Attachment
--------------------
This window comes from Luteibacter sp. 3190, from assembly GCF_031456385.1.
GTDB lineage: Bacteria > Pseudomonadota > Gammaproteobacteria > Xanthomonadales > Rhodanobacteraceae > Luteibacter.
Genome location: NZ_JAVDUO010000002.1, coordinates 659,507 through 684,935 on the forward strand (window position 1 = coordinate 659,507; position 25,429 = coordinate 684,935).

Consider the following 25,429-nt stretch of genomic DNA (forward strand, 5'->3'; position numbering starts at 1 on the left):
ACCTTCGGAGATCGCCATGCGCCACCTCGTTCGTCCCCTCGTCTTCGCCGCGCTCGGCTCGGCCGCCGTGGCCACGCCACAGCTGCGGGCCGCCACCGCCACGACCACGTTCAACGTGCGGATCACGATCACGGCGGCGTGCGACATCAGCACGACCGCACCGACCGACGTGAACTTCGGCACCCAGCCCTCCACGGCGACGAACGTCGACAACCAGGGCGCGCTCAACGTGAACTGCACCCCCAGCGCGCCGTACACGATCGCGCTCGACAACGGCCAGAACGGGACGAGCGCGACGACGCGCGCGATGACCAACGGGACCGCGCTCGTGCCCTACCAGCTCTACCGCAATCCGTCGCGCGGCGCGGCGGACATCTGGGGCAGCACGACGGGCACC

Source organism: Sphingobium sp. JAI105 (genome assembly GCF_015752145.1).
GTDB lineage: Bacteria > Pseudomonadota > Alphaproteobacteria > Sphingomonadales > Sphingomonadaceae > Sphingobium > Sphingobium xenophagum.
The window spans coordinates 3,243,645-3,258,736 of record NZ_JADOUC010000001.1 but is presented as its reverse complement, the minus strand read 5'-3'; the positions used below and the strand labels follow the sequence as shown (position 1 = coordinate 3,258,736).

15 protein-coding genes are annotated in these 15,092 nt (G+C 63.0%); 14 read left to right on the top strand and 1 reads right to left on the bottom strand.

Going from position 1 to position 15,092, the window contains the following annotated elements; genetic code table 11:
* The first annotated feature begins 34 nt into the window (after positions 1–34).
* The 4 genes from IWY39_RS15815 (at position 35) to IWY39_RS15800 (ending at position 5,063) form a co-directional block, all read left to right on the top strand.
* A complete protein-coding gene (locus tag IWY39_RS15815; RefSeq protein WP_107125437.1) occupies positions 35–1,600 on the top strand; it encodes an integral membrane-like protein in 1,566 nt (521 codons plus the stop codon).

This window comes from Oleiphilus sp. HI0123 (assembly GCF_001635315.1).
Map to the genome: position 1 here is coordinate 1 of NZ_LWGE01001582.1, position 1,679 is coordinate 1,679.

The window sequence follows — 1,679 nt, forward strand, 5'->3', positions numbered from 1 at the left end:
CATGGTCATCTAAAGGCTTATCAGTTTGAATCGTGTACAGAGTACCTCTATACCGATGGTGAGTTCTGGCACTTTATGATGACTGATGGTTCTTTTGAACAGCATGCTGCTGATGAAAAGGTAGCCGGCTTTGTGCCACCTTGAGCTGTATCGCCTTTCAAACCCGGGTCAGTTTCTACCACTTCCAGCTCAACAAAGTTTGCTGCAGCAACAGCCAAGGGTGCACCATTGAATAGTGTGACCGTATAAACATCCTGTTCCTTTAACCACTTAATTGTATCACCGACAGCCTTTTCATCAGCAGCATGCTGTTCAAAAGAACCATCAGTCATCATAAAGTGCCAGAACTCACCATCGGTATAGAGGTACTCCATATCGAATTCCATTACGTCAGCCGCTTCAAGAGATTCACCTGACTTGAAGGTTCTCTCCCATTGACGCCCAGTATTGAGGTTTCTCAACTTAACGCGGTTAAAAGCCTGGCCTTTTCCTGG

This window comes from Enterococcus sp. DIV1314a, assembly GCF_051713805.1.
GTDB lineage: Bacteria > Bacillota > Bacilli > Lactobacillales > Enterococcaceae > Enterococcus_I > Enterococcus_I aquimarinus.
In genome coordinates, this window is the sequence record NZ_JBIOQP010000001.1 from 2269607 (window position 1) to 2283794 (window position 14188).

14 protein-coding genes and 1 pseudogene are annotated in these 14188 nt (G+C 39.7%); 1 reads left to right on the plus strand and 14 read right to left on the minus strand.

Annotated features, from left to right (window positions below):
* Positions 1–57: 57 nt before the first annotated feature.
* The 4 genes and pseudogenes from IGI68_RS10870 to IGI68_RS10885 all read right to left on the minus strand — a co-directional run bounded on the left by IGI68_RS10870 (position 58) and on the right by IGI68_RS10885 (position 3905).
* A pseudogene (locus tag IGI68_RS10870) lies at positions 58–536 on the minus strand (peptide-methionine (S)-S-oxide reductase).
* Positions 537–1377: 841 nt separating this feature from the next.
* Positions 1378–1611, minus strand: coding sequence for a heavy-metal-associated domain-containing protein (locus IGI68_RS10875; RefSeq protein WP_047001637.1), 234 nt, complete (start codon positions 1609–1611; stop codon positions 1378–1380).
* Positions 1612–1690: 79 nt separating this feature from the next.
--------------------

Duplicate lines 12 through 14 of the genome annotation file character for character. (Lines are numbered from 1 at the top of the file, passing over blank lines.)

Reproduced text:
* The 4 genes from IWY39_RS15815 (at position 35) to IWY39_RS15800 (ending at position 5,063) form a co-directional block, all read left to right on the top strand.
* A complete protein-coding gene (locus tag IWY39_RS15815; RefSeq protein WP_107125437.1) occupies positions 35–1,600 on the top strand; it encodes an integral membrane-like protein in 1,566 nt (521 codons plus the stop codon).

This window comes from Oleiphilus sp. HI0123 (assembly GCF_001635315.1).